This year we honor three icons of the whisky world: Willie Cochrane, Eddie MacAffer, and Richard Paterson.
The Isle of Jura’s remote and sparsely populated landscape may not be for everyone, but it’s a seductively beautiful place to spend your working life. When Willie Cochrane first came to Craighouse, he thought he would stick it out for a year. Thirty-nine years later, after overseeing the production of tens of millions of liters of Jura spirit, he decided to call it a day. Although born in the great city of Glasgow, I’m certain his prominent position at the distillery grants Willie status as a bona fide Diurach (the Gaelic term for the people of Jura).
As distillery manager for the past eleven years, Willie has worked as mash tun operator, stillman, and brewer since first stepping foot on the island in 1977, equipped with little more than a background in mechanics. There is a restless energy to him. If you popped your head in the office door during his tenure as distillery manager, you would likely find him doing business on his feet, directing his team dressed in all-weather gear. He is a sleeves-rolled-up kind of guy, the first to get stuck into the workings of the distillery if a fault was threatening production.
There’s a fascinating moment in time captured in Richard Paterson’s autobiography showing the Jura staff in 1994: on the left stands brewer Willie Cochrane, on the right, a grinning Willie Tait, then distillery manager, and standing to attention in his blue overalls is a sandy-haired Graham Logan. Twenty-two years later, Willie Cochrane would be handing the distillery manager reigns over to Logan, and the company would release a special bottling of Jura 22 year old to mark Willie’s retirement.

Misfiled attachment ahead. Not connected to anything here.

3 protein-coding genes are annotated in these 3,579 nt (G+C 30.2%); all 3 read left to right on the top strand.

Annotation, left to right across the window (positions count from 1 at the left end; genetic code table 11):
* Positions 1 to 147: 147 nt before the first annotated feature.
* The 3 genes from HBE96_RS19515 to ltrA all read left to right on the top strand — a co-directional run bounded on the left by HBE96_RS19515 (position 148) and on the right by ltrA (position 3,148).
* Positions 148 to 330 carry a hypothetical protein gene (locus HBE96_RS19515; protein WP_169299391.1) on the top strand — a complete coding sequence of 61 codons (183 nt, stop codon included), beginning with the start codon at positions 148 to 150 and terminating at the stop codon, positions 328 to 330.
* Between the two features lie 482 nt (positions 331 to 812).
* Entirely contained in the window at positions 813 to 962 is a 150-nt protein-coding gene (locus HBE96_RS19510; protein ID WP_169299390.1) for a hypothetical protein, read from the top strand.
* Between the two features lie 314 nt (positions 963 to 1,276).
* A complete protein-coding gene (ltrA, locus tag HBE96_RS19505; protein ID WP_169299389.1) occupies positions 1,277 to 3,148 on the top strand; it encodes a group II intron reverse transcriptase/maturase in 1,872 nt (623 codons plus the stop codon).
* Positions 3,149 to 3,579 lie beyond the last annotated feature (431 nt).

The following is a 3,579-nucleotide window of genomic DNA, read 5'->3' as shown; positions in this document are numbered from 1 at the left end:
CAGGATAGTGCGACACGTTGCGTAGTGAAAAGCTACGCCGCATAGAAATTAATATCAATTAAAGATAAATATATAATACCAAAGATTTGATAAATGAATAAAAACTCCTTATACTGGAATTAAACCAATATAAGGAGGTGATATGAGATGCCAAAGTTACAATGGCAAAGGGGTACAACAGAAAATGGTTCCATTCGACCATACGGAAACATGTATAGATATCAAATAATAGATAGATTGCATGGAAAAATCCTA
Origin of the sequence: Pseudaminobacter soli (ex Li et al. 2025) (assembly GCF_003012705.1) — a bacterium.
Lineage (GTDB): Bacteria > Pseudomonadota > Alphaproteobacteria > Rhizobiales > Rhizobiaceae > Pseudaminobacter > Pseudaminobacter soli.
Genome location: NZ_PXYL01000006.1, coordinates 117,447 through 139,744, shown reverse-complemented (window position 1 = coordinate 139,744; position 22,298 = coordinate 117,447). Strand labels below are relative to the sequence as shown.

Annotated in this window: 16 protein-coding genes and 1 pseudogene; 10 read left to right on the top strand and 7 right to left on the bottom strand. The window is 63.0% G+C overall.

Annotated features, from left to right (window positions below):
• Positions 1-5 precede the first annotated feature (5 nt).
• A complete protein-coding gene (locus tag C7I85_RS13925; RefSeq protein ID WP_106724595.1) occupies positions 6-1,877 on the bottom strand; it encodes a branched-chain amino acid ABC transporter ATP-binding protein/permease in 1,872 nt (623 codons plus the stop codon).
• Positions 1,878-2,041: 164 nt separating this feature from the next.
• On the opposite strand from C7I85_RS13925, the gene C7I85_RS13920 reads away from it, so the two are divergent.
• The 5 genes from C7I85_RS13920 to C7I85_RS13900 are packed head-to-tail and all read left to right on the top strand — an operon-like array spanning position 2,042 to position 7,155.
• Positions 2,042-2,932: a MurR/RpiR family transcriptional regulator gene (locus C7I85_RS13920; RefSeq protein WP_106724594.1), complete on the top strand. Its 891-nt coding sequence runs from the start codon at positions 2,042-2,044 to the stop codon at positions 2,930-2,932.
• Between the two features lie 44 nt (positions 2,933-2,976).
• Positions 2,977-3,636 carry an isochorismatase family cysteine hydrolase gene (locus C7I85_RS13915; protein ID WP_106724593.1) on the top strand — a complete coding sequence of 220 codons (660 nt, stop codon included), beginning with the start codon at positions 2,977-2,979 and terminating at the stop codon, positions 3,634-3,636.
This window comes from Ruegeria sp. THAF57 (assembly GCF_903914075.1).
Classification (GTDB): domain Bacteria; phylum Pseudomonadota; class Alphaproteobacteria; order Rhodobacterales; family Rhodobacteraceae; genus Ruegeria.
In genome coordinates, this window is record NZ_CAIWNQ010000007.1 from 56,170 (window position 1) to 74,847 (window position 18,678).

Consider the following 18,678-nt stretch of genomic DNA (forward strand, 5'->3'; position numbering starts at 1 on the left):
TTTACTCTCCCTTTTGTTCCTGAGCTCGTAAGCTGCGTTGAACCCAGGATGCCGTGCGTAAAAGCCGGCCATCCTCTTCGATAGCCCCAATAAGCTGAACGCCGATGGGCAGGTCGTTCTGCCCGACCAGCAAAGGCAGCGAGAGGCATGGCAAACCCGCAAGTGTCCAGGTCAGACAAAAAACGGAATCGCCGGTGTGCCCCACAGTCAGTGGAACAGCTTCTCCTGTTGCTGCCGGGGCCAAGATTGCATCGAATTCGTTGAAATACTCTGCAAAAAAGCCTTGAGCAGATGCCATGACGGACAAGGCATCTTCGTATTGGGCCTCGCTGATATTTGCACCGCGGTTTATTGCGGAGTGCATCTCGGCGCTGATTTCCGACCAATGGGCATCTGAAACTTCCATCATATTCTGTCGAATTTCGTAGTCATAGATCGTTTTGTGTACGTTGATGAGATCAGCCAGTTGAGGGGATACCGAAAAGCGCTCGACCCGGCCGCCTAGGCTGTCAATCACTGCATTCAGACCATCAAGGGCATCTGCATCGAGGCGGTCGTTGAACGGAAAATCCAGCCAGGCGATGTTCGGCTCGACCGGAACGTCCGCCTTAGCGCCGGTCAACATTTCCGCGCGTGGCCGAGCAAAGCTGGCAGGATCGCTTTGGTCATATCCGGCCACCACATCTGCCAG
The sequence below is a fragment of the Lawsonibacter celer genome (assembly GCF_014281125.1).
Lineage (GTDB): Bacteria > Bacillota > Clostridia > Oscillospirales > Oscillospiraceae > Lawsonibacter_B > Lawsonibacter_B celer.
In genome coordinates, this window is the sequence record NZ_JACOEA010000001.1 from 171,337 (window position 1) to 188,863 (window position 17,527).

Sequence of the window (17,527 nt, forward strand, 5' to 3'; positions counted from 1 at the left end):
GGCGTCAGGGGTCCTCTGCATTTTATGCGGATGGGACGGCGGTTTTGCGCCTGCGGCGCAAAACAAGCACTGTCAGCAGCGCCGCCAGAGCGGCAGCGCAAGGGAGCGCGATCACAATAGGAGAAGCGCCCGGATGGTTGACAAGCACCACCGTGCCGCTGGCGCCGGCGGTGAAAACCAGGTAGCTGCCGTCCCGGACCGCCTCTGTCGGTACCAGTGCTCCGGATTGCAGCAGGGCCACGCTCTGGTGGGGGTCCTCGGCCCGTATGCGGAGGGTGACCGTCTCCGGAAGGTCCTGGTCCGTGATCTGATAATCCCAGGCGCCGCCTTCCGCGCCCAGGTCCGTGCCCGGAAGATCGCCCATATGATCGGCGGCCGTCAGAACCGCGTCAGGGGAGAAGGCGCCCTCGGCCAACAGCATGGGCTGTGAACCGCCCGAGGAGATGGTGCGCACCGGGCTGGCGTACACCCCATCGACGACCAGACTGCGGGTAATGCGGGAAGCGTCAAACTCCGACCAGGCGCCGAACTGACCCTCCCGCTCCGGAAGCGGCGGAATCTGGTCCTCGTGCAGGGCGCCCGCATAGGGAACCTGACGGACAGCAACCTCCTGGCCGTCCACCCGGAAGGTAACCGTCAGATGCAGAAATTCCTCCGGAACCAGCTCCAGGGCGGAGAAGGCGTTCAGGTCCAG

Jura, and its legions of honorary Diurachs, will miss Willie’s welcoming smile, infectious enthusiasm, and stamina. With this award, we’ll raise a toast and have one for the road for Willie.—Jonny McCormick
Bowmore born and bred, Eddie MacAffer always emanated the relaxed, unflappable air of a man who knew that everything around him at Bowmore Distillery was under control. With his retirement in 2016, Eddie celebrated a distinguished 50-year career: a year marked by memorable highlights, such as the Golden Jubilee dinner held in his honor at Fèis Ìle and the crowning glory of the release of Black Bowmore 50 year old.
After leaving the merchant navy, Eddie was granted his first position at Bowmore under manager James MacColl in 1966. He has worked at Islay’s oldest distillery ever since—first in warehousing, next as maltman, brewer, and then distiller. The call came to promote him to distillery manager in 2008, and his elevation to master distiller followed in 2013. As distillery manager, he followed in the footsteps of Ian ‘Percy’ MacPherson, Islay Campbell, Jim McEwan, Joe Hughes, Harry Cockburn, and Alastair Ross. A man of equanimity and self-assurance, Eddie’s modesty about his life’s outstanding achievements is firmly grounded in the pride he takes in a job well done.